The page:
What are your top 3 greatest animations of all time?
Tekkonkinkreet, The Iron Giant, Adventure Time and Dragon Ball Z.
In your opinion what elements contribute towards making a successful animation?
A great storyline, likeable and relatable characters and a complementing soundtrack.
What are you currently working on?
I’m currently working on a program commissioned by BBC3 called ‘Dumb Nations’. It’s a clip show featuring audio of real people, and I’m creating the animation and character designs to give life to the audio. It’s a really funny project and the audio alone makes you laugh, but when you see my characters interacting with the story it brings the whole package together. I use real observation in my characters to try and create the kind of people you know in your own life, which makes the comedy that much more identifiable and engaging.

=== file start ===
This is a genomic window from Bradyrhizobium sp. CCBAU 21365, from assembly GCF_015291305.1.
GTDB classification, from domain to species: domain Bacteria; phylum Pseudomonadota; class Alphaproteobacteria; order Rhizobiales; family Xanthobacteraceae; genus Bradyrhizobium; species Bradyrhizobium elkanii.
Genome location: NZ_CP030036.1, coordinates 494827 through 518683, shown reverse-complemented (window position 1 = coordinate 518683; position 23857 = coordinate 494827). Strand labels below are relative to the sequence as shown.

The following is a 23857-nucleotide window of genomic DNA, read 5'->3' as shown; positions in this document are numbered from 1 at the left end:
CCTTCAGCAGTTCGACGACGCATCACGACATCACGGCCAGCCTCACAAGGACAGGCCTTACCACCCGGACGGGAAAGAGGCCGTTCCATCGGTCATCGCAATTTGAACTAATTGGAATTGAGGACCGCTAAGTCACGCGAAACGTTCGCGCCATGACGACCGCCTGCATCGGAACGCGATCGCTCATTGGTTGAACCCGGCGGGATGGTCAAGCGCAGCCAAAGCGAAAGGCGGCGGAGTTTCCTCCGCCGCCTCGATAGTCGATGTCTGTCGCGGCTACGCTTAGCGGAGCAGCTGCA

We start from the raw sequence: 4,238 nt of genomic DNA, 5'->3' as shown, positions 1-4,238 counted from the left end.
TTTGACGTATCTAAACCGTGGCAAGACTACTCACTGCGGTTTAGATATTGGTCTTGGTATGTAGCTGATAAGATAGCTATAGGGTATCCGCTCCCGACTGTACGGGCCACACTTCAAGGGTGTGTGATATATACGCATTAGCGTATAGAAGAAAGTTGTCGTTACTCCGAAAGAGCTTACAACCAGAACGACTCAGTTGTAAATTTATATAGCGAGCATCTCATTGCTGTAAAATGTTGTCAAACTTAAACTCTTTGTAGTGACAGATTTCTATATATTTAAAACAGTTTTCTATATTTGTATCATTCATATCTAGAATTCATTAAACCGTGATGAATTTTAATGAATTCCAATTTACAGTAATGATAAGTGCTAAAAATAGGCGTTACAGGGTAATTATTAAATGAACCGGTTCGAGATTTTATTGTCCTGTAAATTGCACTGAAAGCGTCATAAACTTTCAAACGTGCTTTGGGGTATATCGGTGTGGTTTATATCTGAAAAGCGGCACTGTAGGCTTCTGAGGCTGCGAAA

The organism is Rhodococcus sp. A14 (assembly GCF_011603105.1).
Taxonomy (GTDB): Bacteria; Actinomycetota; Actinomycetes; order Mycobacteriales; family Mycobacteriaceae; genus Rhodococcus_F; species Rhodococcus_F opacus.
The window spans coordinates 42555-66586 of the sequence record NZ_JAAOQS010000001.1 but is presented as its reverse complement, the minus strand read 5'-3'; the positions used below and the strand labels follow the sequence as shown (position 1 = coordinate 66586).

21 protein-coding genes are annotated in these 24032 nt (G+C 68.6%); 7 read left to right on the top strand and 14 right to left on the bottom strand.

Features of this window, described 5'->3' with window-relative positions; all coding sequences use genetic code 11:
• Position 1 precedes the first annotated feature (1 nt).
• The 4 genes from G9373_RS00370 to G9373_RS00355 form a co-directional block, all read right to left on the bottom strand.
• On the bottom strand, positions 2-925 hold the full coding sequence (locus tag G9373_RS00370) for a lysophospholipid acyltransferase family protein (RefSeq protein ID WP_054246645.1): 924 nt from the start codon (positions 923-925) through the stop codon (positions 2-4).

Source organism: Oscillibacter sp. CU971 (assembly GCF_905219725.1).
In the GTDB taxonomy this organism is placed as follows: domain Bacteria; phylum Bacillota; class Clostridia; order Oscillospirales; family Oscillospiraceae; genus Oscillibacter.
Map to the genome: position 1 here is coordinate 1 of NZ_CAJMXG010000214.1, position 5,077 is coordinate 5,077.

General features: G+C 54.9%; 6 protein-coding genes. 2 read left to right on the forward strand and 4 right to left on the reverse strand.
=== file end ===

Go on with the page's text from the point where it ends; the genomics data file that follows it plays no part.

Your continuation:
In 2009 you worked on a bullying awareness campaign with Bold Creative, entitled ‘See Something Say Somthing’ which saw your series of animations win a prestigious BAFTA award. Can you talk us through the production stages for a project such as this, from research through to finished project? What sort of time scales did you have to deal with?
The process started with finding our story. We interviewed children aged 9-13 about their experiences with bullying. We wanted to find a range of stories to give the project depth. We came across an amazing boy called Shiez, (aka Marcus). He was brave enough to tell us how he used to bully one boy and thought it was funny until the boy’s mum told him how unhappy he was making the victim. And this resonated with Shiez, transforming him from bully into friend.